Google Maps Can Now Tell You Where to Find Clean Air
The mobile Google Maps applications will soon have an Air Quality map layer, available from the same map menu that has toggles for traffic data, 3D objects, wildfires, and other data. When enabled, the layer will display points on the map for weather stations, with each point’s color corresponding to the air quality index — green is good, orange is worse, and red is bad. You can also tap on a point to see all available data.
Google said in its blog post, “the air quality layer shows trusted data from government agencies, including the Environmental Protection Agency in the U.S. We are also showing air quality information from PurpleAir, a low-cost sensor network which gives a more hyperlocal view of conditions.”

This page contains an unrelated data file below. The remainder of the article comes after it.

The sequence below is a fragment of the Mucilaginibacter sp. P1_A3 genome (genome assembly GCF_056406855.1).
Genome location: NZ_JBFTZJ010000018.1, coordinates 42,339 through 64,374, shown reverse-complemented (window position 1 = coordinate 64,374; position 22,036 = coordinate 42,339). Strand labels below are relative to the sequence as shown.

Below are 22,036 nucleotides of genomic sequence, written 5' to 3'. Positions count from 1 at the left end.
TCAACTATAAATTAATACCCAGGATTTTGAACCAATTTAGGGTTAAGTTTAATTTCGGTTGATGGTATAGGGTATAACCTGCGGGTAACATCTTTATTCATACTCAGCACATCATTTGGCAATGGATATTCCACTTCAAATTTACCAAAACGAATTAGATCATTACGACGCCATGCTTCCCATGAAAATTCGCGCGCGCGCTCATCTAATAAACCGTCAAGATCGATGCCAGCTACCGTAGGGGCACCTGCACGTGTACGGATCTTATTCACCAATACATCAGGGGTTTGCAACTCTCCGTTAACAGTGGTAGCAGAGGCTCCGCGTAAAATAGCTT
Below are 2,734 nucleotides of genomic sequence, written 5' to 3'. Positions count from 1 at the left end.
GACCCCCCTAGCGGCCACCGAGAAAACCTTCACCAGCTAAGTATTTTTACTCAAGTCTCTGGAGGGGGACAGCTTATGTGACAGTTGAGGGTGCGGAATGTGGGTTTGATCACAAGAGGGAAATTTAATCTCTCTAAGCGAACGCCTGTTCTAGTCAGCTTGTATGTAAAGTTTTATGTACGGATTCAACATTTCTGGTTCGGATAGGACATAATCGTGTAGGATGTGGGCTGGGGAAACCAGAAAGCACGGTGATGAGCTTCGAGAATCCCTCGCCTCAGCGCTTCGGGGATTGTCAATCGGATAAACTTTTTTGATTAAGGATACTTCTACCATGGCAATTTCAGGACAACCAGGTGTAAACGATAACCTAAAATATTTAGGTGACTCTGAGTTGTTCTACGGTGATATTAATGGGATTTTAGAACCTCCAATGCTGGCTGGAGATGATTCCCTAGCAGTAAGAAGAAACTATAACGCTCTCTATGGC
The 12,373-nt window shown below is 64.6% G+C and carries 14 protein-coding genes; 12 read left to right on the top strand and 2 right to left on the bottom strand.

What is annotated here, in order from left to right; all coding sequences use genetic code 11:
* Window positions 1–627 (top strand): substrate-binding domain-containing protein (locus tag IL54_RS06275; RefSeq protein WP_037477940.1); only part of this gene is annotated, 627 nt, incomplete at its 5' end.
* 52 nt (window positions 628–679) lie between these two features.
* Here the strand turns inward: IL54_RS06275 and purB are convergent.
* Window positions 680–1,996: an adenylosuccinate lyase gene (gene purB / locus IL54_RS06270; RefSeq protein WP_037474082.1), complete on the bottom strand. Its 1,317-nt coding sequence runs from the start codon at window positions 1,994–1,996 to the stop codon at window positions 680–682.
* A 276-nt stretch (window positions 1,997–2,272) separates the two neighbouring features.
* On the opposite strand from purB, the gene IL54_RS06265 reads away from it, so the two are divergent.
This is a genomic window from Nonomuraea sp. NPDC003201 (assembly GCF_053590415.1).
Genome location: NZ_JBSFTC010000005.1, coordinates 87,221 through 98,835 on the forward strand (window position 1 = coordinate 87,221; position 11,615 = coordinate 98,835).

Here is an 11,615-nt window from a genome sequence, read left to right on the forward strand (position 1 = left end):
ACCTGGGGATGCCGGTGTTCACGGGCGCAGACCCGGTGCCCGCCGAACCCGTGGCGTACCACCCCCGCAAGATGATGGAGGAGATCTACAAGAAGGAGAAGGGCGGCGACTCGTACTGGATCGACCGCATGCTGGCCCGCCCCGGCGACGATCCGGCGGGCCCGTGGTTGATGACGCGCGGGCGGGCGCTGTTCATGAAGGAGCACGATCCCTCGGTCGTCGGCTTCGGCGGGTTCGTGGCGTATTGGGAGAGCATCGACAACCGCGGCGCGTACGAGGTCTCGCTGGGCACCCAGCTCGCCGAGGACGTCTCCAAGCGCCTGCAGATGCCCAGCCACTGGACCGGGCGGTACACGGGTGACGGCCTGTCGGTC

The new weather data will come in handy for much of the United States — especially the west coast — as wildfires are expected to increase during the hot summer months. There have already been several terrible wildfires in the US this year, including the ongoing Hermits Peak Fire near Las Vegas, which started in early May and has burned 318,000 acres of land near Las Vegas. Google Maps can already show wildfire data, but fires can blow dust and other particles across hundreds or thousands of miles, which is where air quality indicators come in handy.
Google says the air quality layer is rolling out to the Google Maps apps on iPhone and Android. It’s unclear if air quality data will be limited to the United States, or if other data sources will be used in other regions.